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Lambi Vasilakopoulos, right, who runs a casual restaurant in Canton, said he was incensed by last week's looting and predicted tensions would worsen. Credit Drew Angerer for The New York Times

The colonel said the man had not been injured but was taken to a hospital as a precaution. Nearby, many people stood in disbelief, despite the efforts by the authorities to quash reports they described as “unfounded.”

Monday’s episode was a brief moment in a larger drama that has yielded anger and confusion. Although many people said they were familiar with accounts of the police harassing or intimidating residents, many in Canton and Locust Point said they had never experienced it themselves. When they watched the unrest, which many protesters said was fueled by feelings that they lived only on Baltimore’s margins, even those like Ms. Bahr who were pained by what they saw said they could scarcely comprehend the emotions associated with it.

But others, like Lambi Vasilakopoulos, who runs a casual restaurant in Canton, said they were incensed by what unfolded last week.

“What happened wasn’t called for. Protests are one thing; looting is another thing,” he said, adding, “We’re very frustrated because we’re the ones who are going to pay for this.”

There were pockets of optimism, though, that Baltimore would enter a period of reconciliation.

“I’m just hoping for peace,” Natalie Boies, 53, said in front of the Locust Point home where she has lived for 50 years. “Learn to love each other; be patient with each other; find justice; and care.”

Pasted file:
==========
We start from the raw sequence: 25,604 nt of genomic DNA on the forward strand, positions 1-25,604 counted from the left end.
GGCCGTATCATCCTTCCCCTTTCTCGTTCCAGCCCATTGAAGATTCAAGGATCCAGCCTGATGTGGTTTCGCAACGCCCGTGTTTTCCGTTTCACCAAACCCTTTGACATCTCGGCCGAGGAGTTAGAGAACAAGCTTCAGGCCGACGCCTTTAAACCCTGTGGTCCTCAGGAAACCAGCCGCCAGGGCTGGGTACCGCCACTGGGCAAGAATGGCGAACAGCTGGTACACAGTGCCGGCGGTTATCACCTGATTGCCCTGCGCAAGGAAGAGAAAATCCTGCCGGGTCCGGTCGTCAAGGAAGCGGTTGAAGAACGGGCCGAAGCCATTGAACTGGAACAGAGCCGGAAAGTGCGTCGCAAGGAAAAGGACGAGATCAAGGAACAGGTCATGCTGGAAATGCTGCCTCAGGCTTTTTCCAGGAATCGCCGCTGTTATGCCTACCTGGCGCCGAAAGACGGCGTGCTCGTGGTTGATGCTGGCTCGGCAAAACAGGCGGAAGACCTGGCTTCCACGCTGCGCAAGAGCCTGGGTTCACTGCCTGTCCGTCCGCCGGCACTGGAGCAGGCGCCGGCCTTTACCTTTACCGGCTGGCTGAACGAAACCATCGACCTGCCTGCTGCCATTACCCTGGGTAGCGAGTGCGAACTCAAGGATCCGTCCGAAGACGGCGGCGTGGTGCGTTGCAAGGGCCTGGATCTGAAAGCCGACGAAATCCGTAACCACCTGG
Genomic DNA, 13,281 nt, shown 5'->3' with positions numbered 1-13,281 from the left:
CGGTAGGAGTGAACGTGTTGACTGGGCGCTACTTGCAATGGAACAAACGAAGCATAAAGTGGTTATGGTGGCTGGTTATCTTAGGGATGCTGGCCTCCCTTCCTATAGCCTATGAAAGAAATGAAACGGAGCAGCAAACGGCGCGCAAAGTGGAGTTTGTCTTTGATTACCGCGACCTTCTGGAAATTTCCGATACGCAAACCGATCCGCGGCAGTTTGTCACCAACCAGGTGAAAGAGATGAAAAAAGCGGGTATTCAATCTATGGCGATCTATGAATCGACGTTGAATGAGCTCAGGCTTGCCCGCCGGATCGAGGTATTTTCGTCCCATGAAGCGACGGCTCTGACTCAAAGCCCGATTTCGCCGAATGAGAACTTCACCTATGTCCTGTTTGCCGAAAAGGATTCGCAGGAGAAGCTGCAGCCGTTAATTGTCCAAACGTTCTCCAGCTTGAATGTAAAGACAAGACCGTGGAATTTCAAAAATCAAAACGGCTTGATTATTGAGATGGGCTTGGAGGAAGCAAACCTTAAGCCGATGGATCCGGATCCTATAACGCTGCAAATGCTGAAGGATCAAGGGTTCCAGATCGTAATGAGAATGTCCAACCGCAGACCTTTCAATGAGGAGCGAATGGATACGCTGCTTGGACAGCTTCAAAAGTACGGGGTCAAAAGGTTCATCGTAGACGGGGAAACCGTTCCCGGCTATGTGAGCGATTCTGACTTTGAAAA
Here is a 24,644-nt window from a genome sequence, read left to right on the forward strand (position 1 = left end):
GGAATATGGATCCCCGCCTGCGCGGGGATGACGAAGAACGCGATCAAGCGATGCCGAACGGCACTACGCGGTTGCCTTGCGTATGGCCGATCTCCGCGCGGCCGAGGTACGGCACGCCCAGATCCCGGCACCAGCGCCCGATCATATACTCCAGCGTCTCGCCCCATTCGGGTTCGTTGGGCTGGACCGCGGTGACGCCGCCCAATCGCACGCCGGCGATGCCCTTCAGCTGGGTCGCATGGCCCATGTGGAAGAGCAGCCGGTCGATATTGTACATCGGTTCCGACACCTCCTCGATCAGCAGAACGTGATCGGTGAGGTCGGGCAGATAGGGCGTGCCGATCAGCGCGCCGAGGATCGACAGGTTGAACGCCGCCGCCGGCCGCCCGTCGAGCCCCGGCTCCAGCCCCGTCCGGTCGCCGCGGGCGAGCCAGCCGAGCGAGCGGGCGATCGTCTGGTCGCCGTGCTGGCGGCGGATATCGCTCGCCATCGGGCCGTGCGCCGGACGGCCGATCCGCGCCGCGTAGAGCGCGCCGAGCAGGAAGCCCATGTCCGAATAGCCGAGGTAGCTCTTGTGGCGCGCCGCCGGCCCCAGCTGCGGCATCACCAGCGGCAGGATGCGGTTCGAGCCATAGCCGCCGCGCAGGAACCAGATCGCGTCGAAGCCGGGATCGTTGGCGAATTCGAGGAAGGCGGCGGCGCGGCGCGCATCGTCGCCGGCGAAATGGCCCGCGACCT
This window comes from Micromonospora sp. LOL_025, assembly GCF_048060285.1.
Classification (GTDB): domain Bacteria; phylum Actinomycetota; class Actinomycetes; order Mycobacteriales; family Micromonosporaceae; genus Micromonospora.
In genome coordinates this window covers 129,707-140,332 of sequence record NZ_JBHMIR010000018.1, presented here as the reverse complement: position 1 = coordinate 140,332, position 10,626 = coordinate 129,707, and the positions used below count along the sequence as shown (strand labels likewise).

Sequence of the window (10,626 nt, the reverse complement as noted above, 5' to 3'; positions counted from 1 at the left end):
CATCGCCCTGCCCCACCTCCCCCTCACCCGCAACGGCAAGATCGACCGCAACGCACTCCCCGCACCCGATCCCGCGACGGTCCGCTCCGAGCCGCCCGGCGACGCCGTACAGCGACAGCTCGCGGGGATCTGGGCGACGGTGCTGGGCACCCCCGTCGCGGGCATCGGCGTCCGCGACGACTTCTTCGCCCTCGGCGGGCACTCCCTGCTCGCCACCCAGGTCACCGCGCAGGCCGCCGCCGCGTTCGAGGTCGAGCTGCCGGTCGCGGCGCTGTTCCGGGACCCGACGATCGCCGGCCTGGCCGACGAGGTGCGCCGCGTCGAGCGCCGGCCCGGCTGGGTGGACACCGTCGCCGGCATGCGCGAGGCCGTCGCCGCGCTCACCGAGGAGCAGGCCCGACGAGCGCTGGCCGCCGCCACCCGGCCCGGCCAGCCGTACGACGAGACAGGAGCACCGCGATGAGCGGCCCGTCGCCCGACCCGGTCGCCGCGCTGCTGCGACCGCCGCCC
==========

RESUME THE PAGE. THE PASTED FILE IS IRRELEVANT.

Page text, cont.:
A skeptical Mr. Vasilakopoulos predicted tensions would worsen.

“It cannot be fixed,” he said. “It’s going to get worse. Why? Because people don’t obey the laws. They don’t want to obey them.”

But there were few fears that the violence that plagued West Baltimore last week would play out on these relaxed streets. The authorities, Ms. Fowler said, would make sure of that.

“They kept us safe here,” she said. “I didn’t feel uncomfortable when I was in my house three blocks away from here. I knew I was going to be O.K. because I knew they weren’t going to let anyone come and loot our properties or our businesses or burn our cars.”

WASHINGTON — The last three men to win the Republican nomination have been the prosperous son of a president (George W. Bush), a senator who could not recall how many homes his family owned (John McCain of Arizona; it was seven) and a private equity executive worth an estimated $200 million (Mitt Romney).

The candidates hoping to be the party’s nominee in 2016 are trying to create a very different set of associations. On Sunday, Ben Carson, a retired neurosurgeon, joined the presidential field.

Senator Marco Rubio of Florida praises his parents, a bartender and a Kmart stock clerk, as he urges audiences not to forget “the workers in our hotel kitchens, the landscaping crews in our neighborhoods, the late-night janitorial staff that clean our offices.”

Gov. Scott Walker of Wisconsin, a preacher’s son, posts on Twitter about his ham-and-cheese sandwiches and boasts of his coupon-clipping frugality. His $1 Kohl’s sweater has become a campaign celebrity in its own right.

Senator Rand Paul of Kentucky laments the existence of “two Americas,” borrowing the Rev. Dr. Martin Luther King Jr.’s phrase to describe economically and racially troubled communities like Ferguson, Mo., and Detroit.